Accumulating memory in nested loops

performance

#1

Is it normal that memory usage accumulate when running loops (many iterations including nested loops) inside a function in julia? I’m using Julia-0.4.5. and I think there is garbage collection in julia that helps clean memory.

I wrote a toy example of my code structure for the problem I encountered when running large scale simulation.

include("fcts.jl")
function sim(seed)
  #dummy=0
  A=[12,5,6,8,15,9];
  B=[4,12,19,5];
  C=[10,3,9,17];
  for iA=1:length(A), iB=1:length(B),iC=1:length(C)
    a=A[iA]*10^2; b=B[iB]*10^2; c=C[iC]*10^2
    srand(seed)
    M=randn(a,b)
   #  tic(); Method1(); T11=toq()
   #  tic(); Method2(); T12=toq()
   #  tic(); Method3(); T13=toq()
    N=randn(a,c)
  ## measure corresponding time
    K=randn(b,c)
  ## measure corresponding time
  ## save results for each iteration in case the simulation stops b/c of error
  #  filePath = "..."
  #   fp = open(filePath*string(myid())*".csv", "a")
  #   writecsv(fp,hcat(T11,T12,T13,...,seed))
  #   close(fp)
  end
end

My original simulation runs with parallel pamp(sim,1:30). But as monitoring the memory usage with “top” command in terminal, I find the memory accumulate gradually and finally the job get killed when it goes beyond the limit.

Could anyone tell me if there is any obvious problem which causes the heavy memory usage?


#2

Please quote (using `) and indent your code so that it is readable.


#3

(I edited your post to fix the code quoting.)


#4

You are allocating new M, N, and K matrices in each loop iteration. The old ones will eventually get garbage collected, but the memory usage reported by top is notoriously deceptive in garbage-collected languages. Top reports multiple numbers; are you looking at the RSS size?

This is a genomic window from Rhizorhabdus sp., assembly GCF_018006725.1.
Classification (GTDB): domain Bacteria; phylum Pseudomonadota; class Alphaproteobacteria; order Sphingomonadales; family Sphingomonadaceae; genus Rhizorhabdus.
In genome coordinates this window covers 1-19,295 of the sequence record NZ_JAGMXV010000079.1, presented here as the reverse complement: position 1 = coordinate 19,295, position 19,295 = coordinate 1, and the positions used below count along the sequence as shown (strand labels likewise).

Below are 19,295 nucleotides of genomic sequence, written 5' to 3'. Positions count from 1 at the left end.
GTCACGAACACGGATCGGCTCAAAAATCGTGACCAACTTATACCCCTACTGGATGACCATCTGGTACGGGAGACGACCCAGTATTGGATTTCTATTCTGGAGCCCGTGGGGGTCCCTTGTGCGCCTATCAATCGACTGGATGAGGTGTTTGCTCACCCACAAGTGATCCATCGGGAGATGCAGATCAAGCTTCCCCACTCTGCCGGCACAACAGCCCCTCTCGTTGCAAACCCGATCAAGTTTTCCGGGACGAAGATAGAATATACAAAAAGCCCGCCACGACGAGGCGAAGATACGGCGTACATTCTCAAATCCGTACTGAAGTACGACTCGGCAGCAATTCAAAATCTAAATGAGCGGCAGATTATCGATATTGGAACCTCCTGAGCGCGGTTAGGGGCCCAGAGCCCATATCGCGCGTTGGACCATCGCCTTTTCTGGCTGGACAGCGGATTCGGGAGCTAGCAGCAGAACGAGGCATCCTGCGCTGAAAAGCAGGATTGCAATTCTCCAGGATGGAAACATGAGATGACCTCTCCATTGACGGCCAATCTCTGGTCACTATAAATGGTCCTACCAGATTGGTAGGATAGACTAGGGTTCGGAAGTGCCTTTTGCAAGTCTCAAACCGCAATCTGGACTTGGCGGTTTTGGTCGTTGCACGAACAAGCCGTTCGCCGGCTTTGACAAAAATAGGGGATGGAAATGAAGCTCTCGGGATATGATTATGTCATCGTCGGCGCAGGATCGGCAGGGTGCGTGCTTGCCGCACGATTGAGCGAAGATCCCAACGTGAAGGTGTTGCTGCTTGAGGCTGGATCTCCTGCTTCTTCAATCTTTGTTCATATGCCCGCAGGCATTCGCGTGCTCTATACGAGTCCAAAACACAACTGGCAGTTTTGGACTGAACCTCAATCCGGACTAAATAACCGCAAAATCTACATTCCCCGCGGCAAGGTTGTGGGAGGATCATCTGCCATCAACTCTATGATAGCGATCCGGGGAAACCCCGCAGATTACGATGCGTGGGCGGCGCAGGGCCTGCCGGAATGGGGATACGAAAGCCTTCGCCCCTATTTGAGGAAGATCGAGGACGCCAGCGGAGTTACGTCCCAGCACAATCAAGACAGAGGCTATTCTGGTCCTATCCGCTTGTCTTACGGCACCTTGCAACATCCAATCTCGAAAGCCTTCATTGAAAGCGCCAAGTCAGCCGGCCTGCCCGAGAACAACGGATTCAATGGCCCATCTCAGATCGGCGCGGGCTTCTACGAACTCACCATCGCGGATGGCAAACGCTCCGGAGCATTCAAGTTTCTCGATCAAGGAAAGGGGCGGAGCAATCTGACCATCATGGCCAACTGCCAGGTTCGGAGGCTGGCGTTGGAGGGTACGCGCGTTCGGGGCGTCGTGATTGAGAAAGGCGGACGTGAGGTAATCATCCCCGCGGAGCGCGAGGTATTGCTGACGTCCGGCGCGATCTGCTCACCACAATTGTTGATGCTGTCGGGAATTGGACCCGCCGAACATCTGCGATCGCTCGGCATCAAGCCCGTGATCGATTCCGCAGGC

#6

I read both VIRT and RES usage on top report gradually accumulate. IT support told me that RES " resident memory" is more relevant.
Since the iterations are independent of each other, I thought the memory will be released after each iteration. Does it suppose to allocate new space each iteration? or There could be someway to get around?


#7

Memory will be released eventually, but not immediately after each iteration. But it should be released long before memory starts to fill up. (See https://en.wikipedia.org/wiki/Tracing_garbage_collection)

I tried your code on my machine and didn’t see any problem. map(sim, 1:30) runs in about 100sec, and the memory usage fluctuates around 200MB the whole time. Can you give an minimal working example that actually demonstrates your problem?


#8

Thanks for the reply!
I made an example of my simulation which captures most of its feature. For simplicity, I’ve removed many steps including calling compiled C code. It can be downloaded here: https://github.com/wenlongG/Example.git
At the same time, I’m also checking the C code about proper memory release.

I’m not an expert in writing Julia functions, if there is some improper usage, please let me know. Thank you!


#9

I called C code many times in the original simulation study which return big sparse matrices to Julia for each iteration. I just realized that if I free the space in C then no value get passed to Julia.
That could be the problem causing accumulating memory…But I don’t have better ways to deal with this.


#10

You have to make sure that Julia de-allocates this memory.

One option is to use the own=true keyword option to the unsafe_wrap function, to convert a C-allocated pointer to a Julia array where Julia calls free on the memory when it is done.

Another option is to allocate the array in Julia and pass the pointer to C, letting the C code fill in the data as needed.

(If you are allocating lots of matrices in a loop and then discarding them, it is usually preferable from a performance perspective anyway to allocate the memory once, and then mutate the contents in the loop rather than re-allocating.)


#11

I tried the pointer_to_array(ptr,dims,true) but that didn’t solve the problem of accumulating memory.

In the help docs about calling-c-and-fortran-code. It says “If the pointer of interest is a plain-data array (bitstype or immutable), the function pointer_to_array(ptr,dims,[own]) may be more useful. The final parameter should be true if Julia should “take ownership” of the underlying buffer and call free(ptr) when the returned Array object is finalized.”

However, calling free(ptr) afterwards gives ERROR: UndefVarError: free not defined. Does julia call this free(ptr) by itself, or an explicit gc() could do the work?

Thank you for your help!


#12

Julia calls free itself once the array is garbage-collected.

Alternatively, you can use pointer_to_array(ptr,dims,false) to retain ownership of the pointer, can call Libc.free(ptr) yourself once you are done with it.